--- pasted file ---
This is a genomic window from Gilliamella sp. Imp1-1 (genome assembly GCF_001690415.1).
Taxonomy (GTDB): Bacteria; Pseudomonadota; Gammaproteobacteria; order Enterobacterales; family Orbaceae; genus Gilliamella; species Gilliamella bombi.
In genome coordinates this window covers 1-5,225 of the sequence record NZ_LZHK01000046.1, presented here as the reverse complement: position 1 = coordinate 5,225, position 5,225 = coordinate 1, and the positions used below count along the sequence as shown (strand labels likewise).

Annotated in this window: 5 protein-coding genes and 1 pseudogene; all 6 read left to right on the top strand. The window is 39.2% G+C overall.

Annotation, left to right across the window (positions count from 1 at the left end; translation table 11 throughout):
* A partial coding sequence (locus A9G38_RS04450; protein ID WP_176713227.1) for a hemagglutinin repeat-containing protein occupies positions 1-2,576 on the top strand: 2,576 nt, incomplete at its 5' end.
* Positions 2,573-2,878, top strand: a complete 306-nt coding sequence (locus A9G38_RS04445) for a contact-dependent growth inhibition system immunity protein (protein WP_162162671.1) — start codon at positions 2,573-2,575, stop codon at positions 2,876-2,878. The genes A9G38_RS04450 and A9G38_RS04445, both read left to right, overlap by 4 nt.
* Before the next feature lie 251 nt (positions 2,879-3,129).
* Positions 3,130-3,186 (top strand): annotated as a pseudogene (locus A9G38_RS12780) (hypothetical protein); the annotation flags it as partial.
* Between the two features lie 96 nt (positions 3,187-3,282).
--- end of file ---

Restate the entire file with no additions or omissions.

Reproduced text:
This is a genomic window from Gilliamella sp. Imp1-1 (genome assembly GCF_001690415.1).
Taxonomy (GTDB): Bacteria; Pseudomonadota; Gammaproteobacteria; order Enterobacterales; family Orbaceae; genus Gilliamella; species Gilliamella bombi.
In genome coordinates this window covers 1-5,225 of the sequence record NZ_LZHK01000046.1, presented here as the reverse complement: position 1 = coordinate 5,225, position 5,225 = coordinate 1, and the positions used below count along the sequence as shown (strand labels likewise).

Annotated in this window: 5 protein-coding genes and 1 pseudogene; all 6 read left to right on the top strand. The window is 39.2% G+C overall.

Annotation, left to right across the window (positions count from 1 at the left end; translation table 11 throughout):
* A partial coding sequence (locus A9G38_RS04450; protein ID WP_176713227.1) for a hemagglutinin repeat-containing protein occupies positions 1-2,576 on the top strand: 2,576 nt, incomplete at its 5' end.
* Positions 2,573-2,878, top strand: a complete 306-nt coding sequence (locus A9G38_RS04445) for a contact-dependent growth inhibition system immunity protein (protein WP_162162671.1) — start codon at positions 2,573-2,575, stop codon at positions 2,876-2,878. The genes A9G38_RS04450 and A9G38_RS04445, both read left to right, overlap by 4 nt.
* Before the next feature lie 251 nt (positions 2,879-3,129).
* Positions 3,130-3,186 (top strand): annotated as a pseudogene (locus A9G38_RS12780) (hypothetical protein); the annotation flags it as partial.
* Between the two features lie 96 nt (positions 3,187-3,282).